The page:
• Crispy Tuna Roll, dynamite sauce, sea salad. Despite being quickly deep fried, the roll was only lightly battered and the fish inside was still raw. I avoid deep-fried sushi like it’s my job, but this was quite good. The red pepper and mayo sauce was used sparingly and correctly. The seaweed in the salad added some nice salt and crunch.
  • Seared Sea Scallop, yellow curry, crispy shallot. The curry was very mild and didn’t hide the flavor of a well-cooked scallop. The shallots on top gave a nice texture change. I like all the ingredients, so naturally I loved the dish.
  • Foie Gras Torchon, brioche, port reduction. Rich, rich, rich. But no complaints here.
  • Duck Two Ways, fig compote, foie gras, butter potatoes. Seared breast and confit of dark meat. Really three ways if you count the slice of duck foie gras. I love duck.
  • Grilled Venison Loin, corn and black bean salad, chimichurri. A nice dish that didn’t mask the game flavor of the meat and countered it with a nice, carby salad and a herby, fresh sauce.
  • Peanut Butter Pave, berries. Like a really good Reese’s Peanut Butter Cup. Thick but not overly sweet or buttery. Definitely tasted and felt healthy despite being dessert.

1001 Rue Toulouse
New Orleans, LA 70112
(504) 522-8800

Sunday late lunch: Paneed Veal and Crab Fried Rice at American Sector. I’m not a huge veal fan, but what isn’t good paneed (i.e. pounded to a uniform thickness and deep fried)? The crab fried rice had a hint of curry and lumps of crabmeat in it. Quite good.

945 Magazine Street
New Orleans, LA 70130
(504) 528-1940

Sunday dinner: Brisket Pho at Lost Love Lounge. The staff of this kitchen aren’t Vietnamese, but they make a great bowl of pho. A little too much star anise but otherwise a great bowl of soup for a cool night.

2529 Dauphine Street
New Orleans, LA 70117
(504) 949-2009

Bayona

Tara and I have this tradition—not going to count the years—that each takes the other out to a celebratory meal for their birthday.  We usually do dinners, but she decided for this birthday she wanted a long, leisurely lunch with a couple of drinks. Naturally. We settled on Chef Susan Spicer’s Bayona, initially considering a NOLA Goes Pink meal but changed our mind when we realized a) they didn’t serve it for lunch, b) it was only two courses, and c) the dishes are built for health and nutrition. Not that there’s anything wrong with any of those things, but we were looking for something a bit different. Besides, in her words: “Who says you can’t have healthy boobs by eating ducks and butter?”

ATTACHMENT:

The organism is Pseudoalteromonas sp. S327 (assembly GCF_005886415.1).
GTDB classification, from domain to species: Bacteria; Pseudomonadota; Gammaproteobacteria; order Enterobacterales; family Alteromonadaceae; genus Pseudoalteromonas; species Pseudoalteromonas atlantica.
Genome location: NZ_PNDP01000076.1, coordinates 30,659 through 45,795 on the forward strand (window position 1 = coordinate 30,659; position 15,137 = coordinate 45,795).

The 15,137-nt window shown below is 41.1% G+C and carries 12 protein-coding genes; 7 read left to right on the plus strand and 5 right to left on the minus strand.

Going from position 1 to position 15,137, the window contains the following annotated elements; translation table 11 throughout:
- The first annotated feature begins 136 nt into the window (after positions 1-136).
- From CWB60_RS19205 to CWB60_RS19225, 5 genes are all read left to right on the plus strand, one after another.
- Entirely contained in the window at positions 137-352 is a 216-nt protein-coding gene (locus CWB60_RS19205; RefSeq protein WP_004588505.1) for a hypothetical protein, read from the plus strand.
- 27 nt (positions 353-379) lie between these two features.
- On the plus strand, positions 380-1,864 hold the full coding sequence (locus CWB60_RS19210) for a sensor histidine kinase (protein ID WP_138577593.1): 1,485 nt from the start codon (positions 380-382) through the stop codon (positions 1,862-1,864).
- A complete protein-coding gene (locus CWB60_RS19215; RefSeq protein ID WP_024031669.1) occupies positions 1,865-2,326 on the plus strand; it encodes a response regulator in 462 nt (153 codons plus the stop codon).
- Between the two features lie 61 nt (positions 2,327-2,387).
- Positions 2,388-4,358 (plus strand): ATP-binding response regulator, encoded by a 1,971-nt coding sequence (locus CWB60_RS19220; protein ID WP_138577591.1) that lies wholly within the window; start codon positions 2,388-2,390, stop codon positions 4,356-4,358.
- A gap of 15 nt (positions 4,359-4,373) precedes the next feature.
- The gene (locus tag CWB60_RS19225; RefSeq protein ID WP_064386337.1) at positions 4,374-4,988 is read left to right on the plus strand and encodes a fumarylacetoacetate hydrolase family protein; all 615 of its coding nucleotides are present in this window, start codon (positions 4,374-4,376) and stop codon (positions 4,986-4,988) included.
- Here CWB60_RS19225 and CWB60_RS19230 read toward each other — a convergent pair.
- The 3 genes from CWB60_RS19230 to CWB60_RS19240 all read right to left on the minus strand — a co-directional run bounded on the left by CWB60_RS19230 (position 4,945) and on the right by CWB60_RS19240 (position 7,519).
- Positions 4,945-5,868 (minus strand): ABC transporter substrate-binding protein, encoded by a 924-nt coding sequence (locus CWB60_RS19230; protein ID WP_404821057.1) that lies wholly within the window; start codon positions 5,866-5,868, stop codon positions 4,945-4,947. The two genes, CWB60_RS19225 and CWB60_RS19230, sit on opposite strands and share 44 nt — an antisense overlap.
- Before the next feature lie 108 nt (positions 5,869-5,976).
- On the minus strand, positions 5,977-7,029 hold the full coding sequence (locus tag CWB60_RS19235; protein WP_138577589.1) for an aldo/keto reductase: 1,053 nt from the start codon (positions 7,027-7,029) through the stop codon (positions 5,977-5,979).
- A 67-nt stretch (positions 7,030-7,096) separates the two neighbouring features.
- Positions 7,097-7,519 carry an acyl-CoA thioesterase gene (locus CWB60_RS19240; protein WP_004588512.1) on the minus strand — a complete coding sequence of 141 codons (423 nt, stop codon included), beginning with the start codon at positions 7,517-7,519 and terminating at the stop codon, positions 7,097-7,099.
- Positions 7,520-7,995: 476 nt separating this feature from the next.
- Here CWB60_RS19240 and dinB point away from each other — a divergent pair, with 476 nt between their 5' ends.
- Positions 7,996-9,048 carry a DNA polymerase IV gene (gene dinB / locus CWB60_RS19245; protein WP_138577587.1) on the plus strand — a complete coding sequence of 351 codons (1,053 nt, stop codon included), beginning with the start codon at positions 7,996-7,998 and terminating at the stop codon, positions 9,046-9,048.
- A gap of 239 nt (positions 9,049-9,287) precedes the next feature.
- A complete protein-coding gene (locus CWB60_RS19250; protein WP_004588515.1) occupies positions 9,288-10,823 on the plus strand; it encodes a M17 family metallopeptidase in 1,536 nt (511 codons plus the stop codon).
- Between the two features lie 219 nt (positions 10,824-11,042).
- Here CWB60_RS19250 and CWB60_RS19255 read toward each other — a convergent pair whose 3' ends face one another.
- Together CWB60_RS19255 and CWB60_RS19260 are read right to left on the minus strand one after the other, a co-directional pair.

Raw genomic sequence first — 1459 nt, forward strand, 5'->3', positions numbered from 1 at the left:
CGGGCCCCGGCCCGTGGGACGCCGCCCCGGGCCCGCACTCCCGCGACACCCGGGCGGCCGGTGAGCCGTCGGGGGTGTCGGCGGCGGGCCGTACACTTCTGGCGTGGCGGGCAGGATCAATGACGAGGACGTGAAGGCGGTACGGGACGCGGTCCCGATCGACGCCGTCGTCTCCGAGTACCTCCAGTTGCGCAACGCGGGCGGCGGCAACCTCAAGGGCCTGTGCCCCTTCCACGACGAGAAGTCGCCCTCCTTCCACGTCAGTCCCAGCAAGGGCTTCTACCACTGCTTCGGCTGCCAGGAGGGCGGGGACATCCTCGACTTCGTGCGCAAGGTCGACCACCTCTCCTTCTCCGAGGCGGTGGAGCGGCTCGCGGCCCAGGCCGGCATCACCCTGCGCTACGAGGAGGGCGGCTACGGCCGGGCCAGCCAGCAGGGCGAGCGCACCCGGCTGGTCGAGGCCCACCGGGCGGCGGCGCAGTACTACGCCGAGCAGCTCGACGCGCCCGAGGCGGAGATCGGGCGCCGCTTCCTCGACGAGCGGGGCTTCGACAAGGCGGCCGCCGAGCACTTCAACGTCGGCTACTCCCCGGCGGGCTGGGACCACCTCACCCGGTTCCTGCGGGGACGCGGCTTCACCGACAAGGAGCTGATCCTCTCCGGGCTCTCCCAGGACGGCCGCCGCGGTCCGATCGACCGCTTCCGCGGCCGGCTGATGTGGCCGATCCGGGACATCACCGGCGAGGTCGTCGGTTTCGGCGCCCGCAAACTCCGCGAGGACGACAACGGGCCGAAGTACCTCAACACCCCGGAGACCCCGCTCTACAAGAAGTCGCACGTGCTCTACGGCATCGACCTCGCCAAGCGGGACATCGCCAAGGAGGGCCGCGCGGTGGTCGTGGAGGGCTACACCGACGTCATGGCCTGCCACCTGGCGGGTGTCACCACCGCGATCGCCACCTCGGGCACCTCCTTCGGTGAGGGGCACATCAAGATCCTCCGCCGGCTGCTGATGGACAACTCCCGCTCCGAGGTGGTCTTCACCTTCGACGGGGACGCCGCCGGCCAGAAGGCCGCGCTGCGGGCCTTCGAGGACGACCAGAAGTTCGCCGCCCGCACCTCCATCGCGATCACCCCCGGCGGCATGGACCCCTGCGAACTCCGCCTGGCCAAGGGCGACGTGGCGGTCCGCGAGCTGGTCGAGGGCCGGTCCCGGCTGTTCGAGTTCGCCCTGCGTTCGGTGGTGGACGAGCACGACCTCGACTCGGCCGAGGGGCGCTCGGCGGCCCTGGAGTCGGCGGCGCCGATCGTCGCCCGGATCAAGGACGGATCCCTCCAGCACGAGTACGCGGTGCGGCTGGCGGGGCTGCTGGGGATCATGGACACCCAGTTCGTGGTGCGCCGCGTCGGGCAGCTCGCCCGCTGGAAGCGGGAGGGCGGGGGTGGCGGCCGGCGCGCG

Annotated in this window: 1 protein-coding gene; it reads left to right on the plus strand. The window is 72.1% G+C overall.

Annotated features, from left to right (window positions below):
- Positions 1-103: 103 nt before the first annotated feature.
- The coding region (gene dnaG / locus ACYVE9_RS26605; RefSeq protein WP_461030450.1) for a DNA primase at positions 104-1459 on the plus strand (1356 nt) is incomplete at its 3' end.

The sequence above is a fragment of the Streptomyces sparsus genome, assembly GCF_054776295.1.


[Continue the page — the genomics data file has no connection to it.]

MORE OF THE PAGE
We stuck with Bayona and realized when we got there that their Saturday lunch is a light lunch made up of three small-plate courses. We remedied this by ordering an extra three plates to share for Our Invisible Friend. (Let’s call her “Jacque.”) Our server was impressed by this improvisation: “Nice. She eats. A real woman.”

Naturally we took advantage of Bayona’s cocktail menu and wine list. (I’m not going to bore you with a list of all we drank.) But since the meal was a celebration, we started with sparkling wine. 2010 Domaine de la Manarine Cotes du Rhone. Lady’s choice.

The rosiest rosé I’ve ever seen.

The cream of garlic soup is one of the mainstays on the Bayona menu. Creamy and rich but mostly garlicky. So if you’re a garlic lover or a lover of “cream of” soups, definitely get a cup.

The Bayona Salad is their house salad. Nothing particularly exciting, just proof that a simple bowl of mixed greens, good cheese (Parmigiana Reggiano or Great Hill Blue), and vinaigrette can be all you need.

One conspicuous absence from the menu was sadly the veal sweetbreads. They’re Chef Spicer’s signature, usually available appetizer-size and entrée-size. On the bright side, now I have an excuse to go back. I did try the fried rabbit liver salad, which came with beets both red and yellow, arugula, and balsamic vinaigrette. Tara and I were musing over the fact that most people who don’t like certain ingredients (beets, brussel sprouts, etc) have just never had them properly prepared.

An aside on Chef Spicer: She was at the restaurant, and we admire how she’s the kind of chef who genuinely seems to love being in her kitchen. Many chefs of her caliber and success tend to end up enjoying their celebrity with TV and other public appearances. (There is nothing wrong with this.) But she was also at Mondo when we dined there last month. When she does enter her dining room, it always seems to be in an inconspicuous “I’m checking to see that service is going well.” There’s no grand entrance or look-at-me, tell-me-how-awesome-my-food-is fanfare. Anyway, it’s awesome that her passion for cooking overrides the perks and benefits of being a successful chef. She is a very cool lady.